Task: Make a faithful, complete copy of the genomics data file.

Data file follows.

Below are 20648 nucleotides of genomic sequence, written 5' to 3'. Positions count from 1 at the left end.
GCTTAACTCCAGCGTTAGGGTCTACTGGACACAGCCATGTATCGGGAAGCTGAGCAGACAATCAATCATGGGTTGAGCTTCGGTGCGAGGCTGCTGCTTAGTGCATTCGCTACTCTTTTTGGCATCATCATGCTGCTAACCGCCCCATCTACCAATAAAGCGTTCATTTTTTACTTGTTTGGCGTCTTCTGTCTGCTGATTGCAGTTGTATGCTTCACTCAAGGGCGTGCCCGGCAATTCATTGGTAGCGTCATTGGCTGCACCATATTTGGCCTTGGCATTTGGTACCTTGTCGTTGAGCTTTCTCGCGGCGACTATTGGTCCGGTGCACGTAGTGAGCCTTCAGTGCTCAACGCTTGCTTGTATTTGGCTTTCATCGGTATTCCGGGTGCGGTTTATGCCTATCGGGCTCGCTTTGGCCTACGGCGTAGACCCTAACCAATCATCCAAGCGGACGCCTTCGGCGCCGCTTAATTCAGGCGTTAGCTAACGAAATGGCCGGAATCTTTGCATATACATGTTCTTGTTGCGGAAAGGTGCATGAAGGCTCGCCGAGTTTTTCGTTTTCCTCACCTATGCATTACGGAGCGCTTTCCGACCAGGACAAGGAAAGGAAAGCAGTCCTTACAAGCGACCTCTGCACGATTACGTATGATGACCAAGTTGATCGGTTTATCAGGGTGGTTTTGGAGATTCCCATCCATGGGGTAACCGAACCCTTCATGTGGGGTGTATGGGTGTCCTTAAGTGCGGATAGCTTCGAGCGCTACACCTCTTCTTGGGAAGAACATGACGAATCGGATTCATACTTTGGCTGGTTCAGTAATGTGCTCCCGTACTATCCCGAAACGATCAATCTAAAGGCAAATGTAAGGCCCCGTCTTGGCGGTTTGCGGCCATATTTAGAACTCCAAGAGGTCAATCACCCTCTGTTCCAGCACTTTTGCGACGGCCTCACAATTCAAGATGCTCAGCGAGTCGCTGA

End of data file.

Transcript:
Below are 20648 nucleotides of genomic sequence, written 5' to 3'. Positions count from 1 at the left end.
GCTTAACTCCAGCGTTAGGGTCTACTGGACACAGCCATGTATCGGGAAGCTGAGCAGACAATCAATCATGGGTTGAGCTTCGGTGCGAGGCTGCTGCTTAGTGCATTCGCTACTCTTTTTGGCATCATCATGCTGCTAACCGCCCCATCTACCAATAAAGCGTTCATTTTTTACTTGTTTGGCGTCTTCTGTCTGCTGATTGCAGTTGTATGCTTCACTCAAGGGCGTGCCCGGCAATTCATTGGTAGCGTCATTGGCTGCACCATATTTGGCCTTGGCATTTGGTACCTTGTCGTTGAGCTTTCTCGCGGCGACTATTGGTCCGGTGCACGTAGTGAGCCTTCAGTGCTCAACGCTTGCTTGTATTTGGCTTTCATCGGTATTCCGGGTGCGGTTTATGCCTATCGGGCTCGCTTTGGCCTACGGCGTAGACCCTAACCAATCATCCAAGCGGACGCCTTCGGCGCCGCTTAATTCAGGCGTTAGCTAACGAAATGGCCGGAATCTTTGCATATACATGTTCTTGTTGCGGAAAGGTGCATGAAGGCTCGCCGAGTTTTTCGTTTTCCTCACCTATGCATTACGGAGCGCTTTCCGACCAGGACAAGGAAAGGAAAGCAGTCCTTACAAGCGACCTCTGCACGATTACGTATGATGACCAAGTTGATCGGTTTATCAGGGTGGTTTTGGAGATTCCCATCCATGGGGTAACCGAACCCTTCATGTGGGGTGTATGGGTGTCCTTAAGTGCGGATAGCTTCGAGCGCTACACCTCTTCTTGGGAAGAACATGACGAATCGGATTCATACTTTGGCTGGTTCAGTAATGTGCTCCCGTACTATCCCGAAACGATCAATCTAAAGGCAAATGTAAGGCCCCGTCTTGGCGGTTTGCGGCCATATTTAGAACTCCAAGAGGTCAATCACCCTCTGTTCCAGCACTTTTGCGACGGCCTCACAATTCAAGATGCTCAGCGAGTCGCTGA